Cover versions, done well, seek to get to the heart and soul of the song, strip the original down, deconstruct and then reconstruct the properties whilst rigorously studying the elements and qualities. This then enacts a rebirthing process of dis-covery and un-covery in a process of diligent dissembling and rigid reassembling.

Where a perfunctory X Factor-style ‘rendition’ says, does and gives nothing to alter the fabric or rubric of the essence of the song (simply cynically reminding passive receivers through a simulacra of an earlier memory of a superior original), with care and concern the messages of magic of great(er) art can be (re)covered. Got it?

On Tindersticks’s thirteenth album, ‘Distractions’, the group (ultra-sultry crooner Stuart Staples, Neil Fraser, David Boulter, Dan McKinna and Earl Harvin) effortlessly blend three reinterpretations (Neil Young; Dory Previn; Television Personalities, no less) with four new offerings.

Opener the eleven-minute “Man Alone (Can’t Stop the Fadin’)” is reminiscent of Kurt Wagner’s forays from alt-country rock in Lambchop into electro-sonics with HeCTA. A subtle minimal motorik pulse hangs hypnotically, with ever-so-slight subtle shifts in back-sound supported and strengthened by that ever-distinctive hush-holler of Staples. Soothingly spectral.

Apparitions, visions, intuitions then (re)appear in ‘I imagine you’: vividly crepuscular, sparsely seductive, the fleeting flickers in the tricking twilight of the mind’s-eye, the shadows of the heightened senses. Is it a lament to loss and a traipse through the traces of existence or a summoning and willing into reality ‘a ghost’ of a future dream? Desperately cryptic.

Neil Young’s ‘A man needs a maid’ (with Gina Foster on harmonies) gets an understated, dark cabaret going over. The song’s longing and necessary neediness (‘to give a lot, you’ve got to live a lot … be a part of’) starkly captures its human essence. The longing for belonging continues on Dory Previn’s ‘The Lady with braid’. Again, the delicacies, intricacies and necessities of companionship and the out of control feelings that are aroused are both tantalising and terrifying. Staples cooingly captures Previn’s heartfelt hanging cry: ‘when you leave … will you come back?’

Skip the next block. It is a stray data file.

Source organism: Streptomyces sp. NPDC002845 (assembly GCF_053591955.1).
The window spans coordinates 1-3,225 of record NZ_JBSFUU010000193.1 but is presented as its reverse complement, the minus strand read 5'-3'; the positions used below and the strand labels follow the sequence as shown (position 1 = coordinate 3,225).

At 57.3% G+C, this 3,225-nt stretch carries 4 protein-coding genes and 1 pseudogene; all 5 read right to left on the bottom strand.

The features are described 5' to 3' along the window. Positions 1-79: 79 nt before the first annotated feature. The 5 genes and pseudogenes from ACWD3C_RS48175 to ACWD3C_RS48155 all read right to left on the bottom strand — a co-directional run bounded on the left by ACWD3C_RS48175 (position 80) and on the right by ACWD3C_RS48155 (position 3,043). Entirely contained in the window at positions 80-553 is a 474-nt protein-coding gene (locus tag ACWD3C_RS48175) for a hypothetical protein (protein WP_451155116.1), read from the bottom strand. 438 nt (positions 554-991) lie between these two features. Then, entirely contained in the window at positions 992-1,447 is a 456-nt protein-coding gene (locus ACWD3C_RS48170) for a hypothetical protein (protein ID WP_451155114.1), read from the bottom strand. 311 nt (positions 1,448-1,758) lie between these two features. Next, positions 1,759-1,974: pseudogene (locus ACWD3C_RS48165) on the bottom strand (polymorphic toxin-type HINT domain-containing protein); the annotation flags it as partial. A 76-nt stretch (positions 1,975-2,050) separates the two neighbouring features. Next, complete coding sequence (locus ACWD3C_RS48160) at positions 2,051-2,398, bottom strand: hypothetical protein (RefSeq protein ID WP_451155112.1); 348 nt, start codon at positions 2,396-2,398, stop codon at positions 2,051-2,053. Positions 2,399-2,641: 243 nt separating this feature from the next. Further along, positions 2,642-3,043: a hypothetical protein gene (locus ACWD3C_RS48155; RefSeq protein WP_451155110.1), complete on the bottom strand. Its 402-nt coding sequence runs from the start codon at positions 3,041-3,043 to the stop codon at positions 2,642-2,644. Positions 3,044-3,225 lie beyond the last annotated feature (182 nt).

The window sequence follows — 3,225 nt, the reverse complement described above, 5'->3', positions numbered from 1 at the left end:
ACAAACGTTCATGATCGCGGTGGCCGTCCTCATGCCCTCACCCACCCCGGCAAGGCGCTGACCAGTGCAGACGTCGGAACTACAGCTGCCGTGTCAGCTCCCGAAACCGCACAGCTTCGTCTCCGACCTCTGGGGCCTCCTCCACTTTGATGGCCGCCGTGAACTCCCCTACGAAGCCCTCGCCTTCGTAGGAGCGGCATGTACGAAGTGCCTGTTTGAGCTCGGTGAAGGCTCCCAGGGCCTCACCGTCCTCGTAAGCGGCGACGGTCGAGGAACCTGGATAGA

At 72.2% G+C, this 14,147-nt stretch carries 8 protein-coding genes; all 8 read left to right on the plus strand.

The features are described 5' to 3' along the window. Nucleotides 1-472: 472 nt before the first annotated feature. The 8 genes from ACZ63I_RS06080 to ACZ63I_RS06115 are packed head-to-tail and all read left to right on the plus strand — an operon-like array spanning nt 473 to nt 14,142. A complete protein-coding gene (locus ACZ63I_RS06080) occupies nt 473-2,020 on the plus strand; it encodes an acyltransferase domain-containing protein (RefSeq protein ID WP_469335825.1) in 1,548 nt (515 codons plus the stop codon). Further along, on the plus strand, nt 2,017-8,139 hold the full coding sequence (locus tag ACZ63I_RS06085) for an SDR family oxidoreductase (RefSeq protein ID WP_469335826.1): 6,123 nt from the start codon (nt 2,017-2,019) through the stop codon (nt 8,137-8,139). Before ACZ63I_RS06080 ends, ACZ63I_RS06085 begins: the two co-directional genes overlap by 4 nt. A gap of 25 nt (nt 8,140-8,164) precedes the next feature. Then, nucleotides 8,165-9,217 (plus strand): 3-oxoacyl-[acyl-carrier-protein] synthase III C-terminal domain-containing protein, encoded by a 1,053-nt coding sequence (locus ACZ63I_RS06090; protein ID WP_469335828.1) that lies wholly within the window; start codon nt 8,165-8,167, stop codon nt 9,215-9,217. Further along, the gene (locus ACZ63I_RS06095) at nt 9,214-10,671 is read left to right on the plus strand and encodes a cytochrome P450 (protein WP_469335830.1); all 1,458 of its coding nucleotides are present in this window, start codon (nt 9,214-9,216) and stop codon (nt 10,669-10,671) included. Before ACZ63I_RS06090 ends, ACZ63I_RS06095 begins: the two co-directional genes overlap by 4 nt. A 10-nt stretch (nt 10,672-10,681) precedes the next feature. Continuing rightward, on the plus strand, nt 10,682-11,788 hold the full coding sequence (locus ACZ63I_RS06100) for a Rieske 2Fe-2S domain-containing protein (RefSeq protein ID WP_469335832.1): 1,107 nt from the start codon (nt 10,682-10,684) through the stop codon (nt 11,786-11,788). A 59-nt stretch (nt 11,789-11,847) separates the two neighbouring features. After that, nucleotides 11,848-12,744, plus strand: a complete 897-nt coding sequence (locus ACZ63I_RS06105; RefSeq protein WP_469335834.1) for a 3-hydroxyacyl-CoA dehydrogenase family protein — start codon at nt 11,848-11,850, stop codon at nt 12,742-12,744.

The Television Personalities’ ‘You’ll have to scream louder’ is as timely now as it was back in 1984. A rage against the machinations that power structures foment, permit and orchestrate, the systematic oppression of minorities, the coerced suppression of majorities. As the jangling guitars and steady backbeat gradually build and mount the anger and despair increases in the atmosphere.

The horror and the perennial aftershock Bataclan shootings in Paris in 2015 is mournfully articulated on ‘Tue-Moi’. The piano leading then following the sadness in the vocals. A Gallic symbol.

Closer ‘The Bough Bends’ begins with an exhale and the sound of birdsong. A bucolic, pastoral run-through of recollections and forgotten memories (‘the ecstasy of erasure … blank and clean’) that suggest a past gone sad, a future in ruins.

The narrative arc throughout is wonderfully outlined, a collection of expressively naked moods and reassuring words of love, loss and hope.

After a year of fractured and stretched existences this is a welcome balm.